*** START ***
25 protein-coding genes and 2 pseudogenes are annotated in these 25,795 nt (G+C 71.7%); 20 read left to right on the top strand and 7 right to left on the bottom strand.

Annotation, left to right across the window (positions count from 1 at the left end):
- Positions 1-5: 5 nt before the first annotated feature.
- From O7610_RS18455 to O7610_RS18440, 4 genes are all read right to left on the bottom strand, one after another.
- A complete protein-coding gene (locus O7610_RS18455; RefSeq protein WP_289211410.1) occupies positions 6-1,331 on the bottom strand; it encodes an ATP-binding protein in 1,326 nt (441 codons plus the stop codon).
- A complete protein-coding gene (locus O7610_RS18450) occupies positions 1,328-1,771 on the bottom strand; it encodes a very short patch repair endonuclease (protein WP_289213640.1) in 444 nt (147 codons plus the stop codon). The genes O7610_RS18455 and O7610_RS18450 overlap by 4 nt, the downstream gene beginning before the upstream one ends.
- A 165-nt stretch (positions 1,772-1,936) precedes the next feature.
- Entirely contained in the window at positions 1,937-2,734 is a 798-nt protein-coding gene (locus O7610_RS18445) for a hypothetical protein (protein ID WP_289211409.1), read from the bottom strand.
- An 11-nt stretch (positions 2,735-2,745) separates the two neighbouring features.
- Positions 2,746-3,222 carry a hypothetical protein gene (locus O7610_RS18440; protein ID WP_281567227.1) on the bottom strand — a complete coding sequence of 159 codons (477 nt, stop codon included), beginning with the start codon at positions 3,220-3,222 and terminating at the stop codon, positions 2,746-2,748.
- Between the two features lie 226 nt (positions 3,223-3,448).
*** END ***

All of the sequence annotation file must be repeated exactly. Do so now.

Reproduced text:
25 protein-coding genes and 2 pseudogenes are annotated in these 25,795 nt (G+C 71.7%); 20 read left to right on the top strand and 7 right to left on the bottom strand.

Annotation, left to right across the window (positions count from 1 at the left end):
- Positions 1-5: 5 nt before the first annotated feature.
- From O7610_RS18455 to O7610_RS18440, 4 genes are all read right to left on the bottom strand, one after another.
- A complete protein-coding gene (locus O7610_RS18455; RefSeq protein WP_289211410.1) occupies positions 6-1,331 on the bottom strand; it encodes an ATP-binding protein in 1,326 nt (441 codons plus the stop codon).
- A complete protein-coding gene (locus O7610_RS18450) occupies positions 1,328-1,771 on the bottom strand; it encodes a very short patch repair endonuclease (protein WP_289213640.1) in 444 nt (147 codons plus the stop codon). The genes O7610_RS18455 and O7610_RS18450 overlap by 4 nt, the downstream gene beginning before the upstream one ends.
- A 165-nt stretch (positions 1,772-1,936) precedes the next feature.
- Entirely contained in the window at positions 1,937-2,734 is a 798-nt protein-coding gene (locus O7610_RS18445) for a hypothetical protein (protein ID WP_289211409.1), read from the bottom strand.
- An 11-nt stretch (positions 2,735-2,745) separates the two neighbouring features.
- Positions 2,746-3,222 carry a hypothetical protein gene (locus O7610_RS18440; protein ID WP_281567227.1) on the bottom strand — a complete coding sequence of 159 codons (477 nt, stop codon included), beginning with the start codon at positions 3,220-3,222 and terminating at the stop codon, positions 2,746-2,748.
- Between the two features lie 226 nt (positions 3,223-3,448).